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According to the peace, "Daily Mail" reported that the United States recently announced a group of NASA's latest Mars photos, the photos show the existence of the mysterious surface of Mars Mati Yin dunes, this discovery immediately caused a huge stir. Photos, taken to the Mati Yin dunes, throughout the desert surface of Mars. (Hellespontus).According to scientists, these mysterious Mati Yin may be the shape of sand dunes in the surface of Mars, "Dadanier Strait region (Hellespontus)" under a strong westerly wind, but the specific reason.for not yet be explained.
This observation shows sand dunes within the Hellespontus region of Mars.
The sand appears to come from the layered mesas and knobs, features that have been eroded by powerful winds. The dunes here have a morphology indicating formative winds blowing from east to west (from right to left).
The primary indicator for this is the orientation of the barchan dunes, a dune type that on Earth has its horns in the downwind direction. Also, the steepest faces of the dunes are on the dunes’ eastern side, indicating easterly winds.
In addition to the barchans, some of the dunes are organized into a “seif,”, or longitudinal, form whereby their long axis is parallel to the wind. These are seen emanating from the sand sheets next to the mesas and knobs, as well as from some barchan horns.
Originally posted by IgnoreTheFacts
Yes, must be artificial and be proof of intelligent life on Mars (or whatever the least likely explanation you desire to believe in)
I mean, there is no way you could find the same thing here on earth, caused by natural forces, could you? No way......... (lol)..........(lol).....
[edit on 21-5-2008 by IgnoreTheFacts]
SO could any buddy have any explanation for these strange shapes on mars.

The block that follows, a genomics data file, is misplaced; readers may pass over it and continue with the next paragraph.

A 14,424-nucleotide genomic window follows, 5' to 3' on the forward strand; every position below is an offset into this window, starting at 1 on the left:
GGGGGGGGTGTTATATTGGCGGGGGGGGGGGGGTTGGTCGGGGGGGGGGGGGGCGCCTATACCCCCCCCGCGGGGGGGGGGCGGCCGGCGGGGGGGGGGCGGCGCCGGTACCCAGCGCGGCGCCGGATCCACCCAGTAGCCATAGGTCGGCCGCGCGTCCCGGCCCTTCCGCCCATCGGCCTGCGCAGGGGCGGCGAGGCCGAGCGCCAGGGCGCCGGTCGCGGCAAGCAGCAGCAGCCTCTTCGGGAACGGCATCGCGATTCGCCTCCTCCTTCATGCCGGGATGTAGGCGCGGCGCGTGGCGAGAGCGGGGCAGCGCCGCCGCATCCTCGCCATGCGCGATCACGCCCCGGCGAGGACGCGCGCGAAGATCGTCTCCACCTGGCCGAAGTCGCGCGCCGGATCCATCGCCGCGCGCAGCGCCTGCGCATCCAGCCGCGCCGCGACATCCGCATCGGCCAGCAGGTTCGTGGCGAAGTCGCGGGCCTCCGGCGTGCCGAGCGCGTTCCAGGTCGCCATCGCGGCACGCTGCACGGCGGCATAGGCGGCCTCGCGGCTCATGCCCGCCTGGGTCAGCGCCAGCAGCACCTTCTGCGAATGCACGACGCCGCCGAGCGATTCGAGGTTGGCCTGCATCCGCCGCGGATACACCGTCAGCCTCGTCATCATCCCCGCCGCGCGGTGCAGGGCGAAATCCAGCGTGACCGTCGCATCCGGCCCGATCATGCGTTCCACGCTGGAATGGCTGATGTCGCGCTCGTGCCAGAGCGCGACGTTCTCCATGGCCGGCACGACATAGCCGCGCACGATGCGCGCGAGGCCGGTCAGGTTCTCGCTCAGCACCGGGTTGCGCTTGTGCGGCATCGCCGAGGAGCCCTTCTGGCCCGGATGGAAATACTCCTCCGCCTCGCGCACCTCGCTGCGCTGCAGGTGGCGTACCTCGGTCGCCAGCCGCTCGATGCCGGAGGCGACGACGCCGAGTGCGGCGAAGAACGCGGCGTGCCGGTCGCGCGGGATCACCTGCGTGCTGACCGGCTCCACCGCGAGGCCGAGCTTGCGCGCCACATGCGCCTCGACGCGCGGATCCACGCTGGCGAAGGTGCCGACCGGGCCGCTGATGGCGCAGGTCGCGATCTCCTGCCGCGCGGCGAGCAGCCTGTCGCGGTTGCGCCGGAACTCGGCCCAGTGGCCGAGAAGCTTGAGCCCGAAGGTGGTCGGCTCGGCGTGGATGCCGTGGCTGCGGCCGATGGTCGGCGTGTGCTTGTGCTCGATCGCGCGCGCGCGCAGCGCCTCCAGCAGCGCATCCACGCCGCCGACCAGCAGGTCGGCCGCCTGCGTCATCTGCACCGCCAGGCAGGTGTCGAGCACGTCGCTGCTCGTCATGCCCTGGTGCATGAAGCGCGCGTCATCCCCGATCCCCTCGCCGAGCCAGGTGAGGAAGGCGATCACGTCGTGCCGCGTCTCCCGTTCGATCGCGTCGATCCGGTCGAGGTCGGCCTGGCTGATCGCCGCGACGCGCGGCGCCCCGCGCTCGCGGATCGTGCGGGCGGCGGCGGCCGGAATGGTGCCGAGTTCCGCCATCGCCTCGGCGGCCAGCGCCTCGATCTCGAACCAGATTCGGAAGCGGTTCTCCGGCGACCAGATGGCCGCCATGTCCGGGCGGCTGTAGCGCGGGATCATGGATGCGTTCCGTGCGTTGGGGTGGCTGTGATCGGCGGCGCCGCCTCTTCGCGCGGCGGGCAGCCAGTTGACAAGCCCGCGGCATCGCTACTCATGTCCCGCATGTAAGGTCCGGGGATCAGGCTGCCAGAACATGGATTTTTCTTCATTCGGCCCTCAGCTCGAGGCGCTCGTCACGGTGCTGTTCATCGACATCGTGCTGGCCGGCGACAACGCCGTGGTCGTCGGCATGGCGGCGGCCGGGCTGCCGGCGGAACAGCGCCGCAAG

A long-standing mystery about Mars' sand dunes may have just been sold by scientists. The strange thing about the dunes is that they look as if they were created by winds, but there are no winds on the surface of Mars.
Discovered in 1971 in pictures taken from space, above the surface, they look very similar to sand dunes on Earth, so they must have been created through the same processes as in our deserts. However, how could winds have been causing them when the Martian atmosphere is so thin and still?
Many consecutive missions to Mars have detected no change in the position and sizes of the dunes, unlike the dunes on Earth, which are shifting constantly. Astronomers now found out that they really have been formed by the action of winds, only that winds on Mars are moving so slowly that they're virtually undetectable, meaning that the dunes were formed far more slowly than back on Earth, like in a movie seen in slow motion.
Eric Parteli at the University of Stuttgart and Hans Herrmann at the Swiss Federal Institute of Technology in Zürich has performed a series of computer simulations of the formation of two distinct types of dunes seen on Mars: the arrowhead-shaped "barchan" dunes, (formed when the wind blows mainly in one direction), and elongated "exotic" dunes (formed when the wind alternates between two directions).
The formation process has also been explained, and it's called "saltation," which means a small grain of sand is lifted by the wind, and driven along above the sand until it falls back, creating a splash of ejected grains. The ejected grains could then also be picked up by the wind leading to a rapid multiplication of the amount of sand that is being blown along.
Results also shown that the dunes on Mars do shift, only that they do it far too slowly for us to detect their movement, which is estimated at 1 meter (0.3 ft) every 4000 years.